By Nick Gier
I just returned from a month-long tour of Europe, which included stops in London, Paris, Rome, and Copenhagen. The extended weekend in the Danish capital brought back many rich memories.
I first arrived in Denmark in June of 1966 on a Rotary Fellowship for International Understanding. My tasks were to attending the University of Copenhagen, learn Danish, and give speeches in Danish Rotary clubs about world peace.
After three years of graduate school, I received a Fulbright Fellowship to finish my dissertation in Heidelberg, Germany. During that year I visited Denmark often, visiting old friends, one with a captivating sister. We married and spent our first year in Denmark, where I taught for a year at two Danish universities.
In 1972 we returned to the U. S. where I was thrilled to take a job at the University of Idaho. We enjoyed two sabbaticals in Denmark (1978-79;1985-86), and I returned for visits in 2007 and the one last month.
Much of course has changed over 49 years. In 1966, there were 5 million pigs and 4.5 million people. Now there are 12 million swine and 5.7 million Danes.
Danish ham and cheese make almost as much money as the shipping industry, the largest in the world. Tiny Denmark has also become the world’s largest manufacturer of wind turbines.
In 1966 there was only one experimental windmill generating power for a hippie commune in Jutland. Now giant wind turbines dot the landscape and produced 39 percent of the nation’s electricity in 2014.
On July 10 of this year Danish wind turbines produced 140 percent of the country’s normal demand for electricity. The surplus power is sold to Norway, Sweden, and Germany through a super-efficient grid, and some of it being used to pump water back up into hydroelectric facilities in Norway and Sweden.
Once again I had a chance cross the gorgeous 10-mile-long tunnel-bridge to Sweden. Finished in 2000 at the cost of $5.7 billion, this huge investment has paid off handsomely. The Swedes now have a direct rail link to Europe, and thousands of Swedes (topping out at 18,000 in 2008) eagerly commute to work in Copenhagen. Over 15 years the new economic activity has added over $9 billion to the Danish economy.
Danish politics started moving to the right with the election of the first conservative government in 1984. Denmark’s first female prime minister Helle Thorning-Schmidt brought the Social Democrats back to power from 2011-2015, but a center-right coalition won the most recent election by a one seat margin. Voter turnout in Denmark is an amazing 80-90 percent.
The most alarming result of the 2015 election was the success of the Danish People’s Party, which is anti-immigration and anti-European Union. Starting with only 13 parliamentary seats in 1998, it now has 37, becoming the second largest party. Only the Social Democrats have more: 47 seats in the 179-seat Folketing. The increase in crime among disaffected immigrant youth has stoked anti-foreigner fears.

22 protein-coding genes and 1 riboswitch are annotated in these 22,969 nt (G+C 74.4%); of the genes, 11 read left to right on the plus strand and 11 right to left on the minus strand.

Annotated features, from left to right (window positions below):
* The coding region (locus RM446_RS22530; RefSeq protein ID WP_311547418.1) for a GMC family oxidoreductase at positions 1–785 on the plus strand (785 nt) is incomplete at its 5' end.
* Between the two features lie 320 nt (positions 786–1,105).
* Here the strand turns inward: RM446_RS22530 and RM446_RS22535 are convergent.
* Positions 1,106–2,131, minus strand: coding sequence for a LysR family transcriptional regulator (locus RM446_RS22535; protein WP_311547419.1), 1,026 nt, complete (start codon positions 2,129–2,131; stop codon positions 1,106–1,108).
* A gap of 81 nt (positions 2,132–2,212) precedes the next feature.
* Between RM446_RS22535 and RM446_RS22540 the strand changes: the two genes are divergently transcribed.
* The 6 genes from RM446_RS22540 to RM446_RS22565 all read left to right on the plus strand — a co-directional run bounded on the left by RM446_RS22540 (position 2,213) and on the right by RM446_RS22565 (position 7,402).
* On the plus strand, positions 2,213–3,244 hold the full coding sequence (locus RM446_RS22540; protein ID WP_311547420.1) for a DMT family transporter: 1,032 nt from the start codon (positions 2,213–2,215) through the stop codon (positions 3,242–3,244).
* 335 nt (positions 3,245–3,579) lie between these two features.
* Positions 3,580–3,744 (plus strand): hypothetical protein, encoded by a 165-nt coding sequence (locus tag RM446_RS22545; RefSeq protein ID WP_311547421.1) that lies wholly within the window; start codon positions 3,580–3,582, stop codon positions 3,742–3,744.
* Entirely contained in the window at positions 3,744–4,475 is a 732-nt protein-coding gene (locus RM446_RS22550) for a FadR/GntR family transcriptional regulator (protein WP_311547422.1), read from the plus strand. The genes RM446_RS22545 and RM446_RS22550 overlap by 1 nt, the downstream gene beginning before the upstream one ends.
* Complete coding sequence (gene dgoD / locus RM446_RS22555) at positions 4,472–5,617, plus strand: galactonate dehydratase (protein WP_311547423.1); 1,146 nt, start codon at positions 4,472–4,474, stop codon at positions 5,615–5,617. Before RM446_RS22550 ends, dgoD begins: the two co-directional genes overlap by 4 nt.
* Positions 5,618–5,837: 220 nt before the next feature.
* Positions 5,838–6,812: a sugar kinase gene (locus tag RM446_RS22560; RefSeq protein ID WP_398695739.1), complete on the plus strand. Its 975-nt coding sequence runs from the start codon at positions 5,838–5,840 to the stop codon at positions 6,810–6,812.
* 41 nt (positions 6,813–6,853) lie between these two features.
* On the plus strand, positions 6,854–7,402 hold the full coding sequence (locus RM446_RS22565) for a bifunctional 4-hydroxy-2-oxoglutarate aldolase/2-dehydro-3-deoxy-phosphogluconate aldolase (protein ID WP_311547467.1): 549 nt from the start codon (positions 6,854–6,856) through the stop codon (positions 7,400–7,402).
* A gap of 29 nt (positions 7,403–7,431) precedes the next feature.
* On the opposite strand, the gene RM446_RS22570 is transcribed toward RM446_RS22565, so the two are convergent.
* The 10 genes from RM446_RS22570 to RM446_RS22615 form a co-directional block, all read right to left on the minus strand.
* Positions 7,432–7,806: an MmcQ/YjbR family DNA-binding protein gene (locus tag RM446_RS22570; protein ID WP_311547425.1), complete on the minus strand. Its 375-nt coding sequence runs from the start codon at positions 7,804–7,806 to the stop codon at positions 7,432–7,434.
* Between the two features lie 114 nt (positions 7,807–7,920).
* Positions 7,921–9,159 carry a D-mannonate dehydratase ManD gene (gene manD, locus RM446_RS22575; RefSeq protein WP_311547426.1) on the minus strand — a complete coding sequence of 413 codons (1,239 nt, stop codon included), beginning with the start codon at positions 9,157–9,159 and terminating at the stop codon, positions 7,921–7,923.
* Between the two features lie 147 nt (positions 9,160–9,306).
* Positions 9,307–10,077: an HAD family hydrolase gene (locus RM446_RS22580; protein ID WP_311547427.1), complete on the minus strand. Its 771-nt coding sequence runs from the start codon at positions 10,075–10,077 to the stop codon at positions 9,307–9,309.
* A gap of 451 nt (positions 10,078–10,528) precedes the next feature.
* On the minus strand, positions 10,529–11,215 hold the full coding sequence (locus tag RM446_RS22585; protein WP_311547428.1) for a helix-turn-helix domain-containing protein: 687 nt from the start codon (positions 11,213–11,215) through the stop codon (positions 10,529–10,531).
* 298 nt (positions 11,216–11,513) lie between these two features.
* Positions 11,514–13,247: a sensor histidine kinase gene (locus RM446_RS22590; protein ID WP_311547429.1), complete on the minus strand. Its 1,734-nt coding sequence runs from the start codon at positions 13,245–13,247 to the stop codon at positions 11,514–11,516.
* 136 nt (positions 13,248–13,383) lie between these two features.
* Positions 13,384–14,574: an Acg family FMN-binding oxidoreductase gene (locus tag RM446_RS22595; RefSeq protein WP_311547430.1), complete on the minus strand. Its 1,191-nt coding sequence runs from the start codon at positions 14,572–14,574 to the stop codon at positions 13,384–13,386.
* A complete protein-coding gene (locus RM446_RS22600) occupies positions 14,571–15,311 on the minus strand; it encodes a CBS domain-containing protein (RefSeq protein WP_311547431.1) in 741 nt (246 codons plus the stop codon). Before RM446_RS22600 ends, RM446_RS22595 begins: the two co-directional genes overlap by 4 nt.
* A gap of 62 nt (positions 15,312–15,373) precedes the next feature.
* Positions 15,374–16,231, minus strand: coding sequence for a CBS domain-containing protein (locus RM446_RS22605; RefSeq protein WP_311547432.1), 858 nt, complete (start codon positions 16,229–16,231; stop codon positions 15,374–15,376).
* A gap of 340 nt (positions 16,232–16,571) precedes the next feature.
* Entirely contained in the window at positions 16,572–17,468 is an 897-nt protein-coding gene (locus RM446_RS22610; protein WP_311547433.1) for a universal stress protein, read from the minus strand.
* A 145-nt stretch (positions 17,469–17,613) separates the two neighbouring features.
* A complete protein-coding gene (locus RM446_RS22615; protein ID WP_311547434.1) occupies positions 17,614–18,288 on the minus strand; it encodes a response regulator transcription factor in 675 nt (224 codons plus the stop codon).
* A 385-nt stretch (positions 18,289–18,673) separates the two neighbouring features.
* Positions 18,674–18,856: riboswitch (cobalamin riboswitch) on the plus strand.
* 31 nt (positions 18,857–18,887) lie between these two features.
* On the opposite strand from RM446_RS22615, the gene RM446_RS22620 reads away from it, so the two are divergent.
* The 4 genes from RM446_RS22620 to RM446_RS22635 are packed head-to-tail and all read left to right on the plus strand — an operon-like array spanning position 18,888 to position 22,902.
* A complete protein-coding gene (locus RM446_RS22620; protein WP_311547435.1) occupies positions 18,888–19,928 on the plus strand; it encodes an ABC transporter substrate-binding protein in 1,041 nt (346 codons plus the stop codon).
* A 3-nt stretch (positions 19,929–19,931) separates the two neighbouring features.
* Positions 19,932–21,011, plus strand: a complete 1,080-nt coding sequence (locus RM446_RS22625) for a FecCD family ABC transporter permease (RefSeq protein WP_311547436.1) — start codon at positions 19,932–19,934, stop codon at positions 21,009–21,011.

Conservative governments have preserved the welfare state with only minor revisions. Parents now have to pay for part of their children’s day care; those who refuse to look for a job no longer get generous unemployment payments; and the average tax burden has leveled off at 50 percent.
High progressive taxation has not, as some believe, destroyed European economies. In 2015-2016 eight of the 12 countries ranked highest for economic competitiveness by the World Economic Forum were European welfare states.
The Swiss business school IMD ranked Denmark as the second best economy in the European Union. The Economist magazine has recently commended Denmark as the least corrupt and most business friendly country in the world.
In 1966 only 8 percent of Danish students went on to university. Inspired by the non-elitist American models, 50 percent of Danes are now enrolled in post-secondary education. There is no tuition and those who keep their grades up receive a $900 monthly stipend.
The European welfare states and others like them around the world represent what some have called the “Third Way.” It is a political philosophy that tries to build a middle way between free market capitalism on the one hand and socialism on the other.
The Buddha, Confucius, and Aristotle have taught us that the virtues are found in a mean between extremes, and every socioeconomic indicator demonstrates that this is also the key for building harmonious and prosperous human communities.
Nick Gier of Moscow taught philosophy at the University of Idaho for 31 years. Read or listen to his columns at www.NickGier.com.
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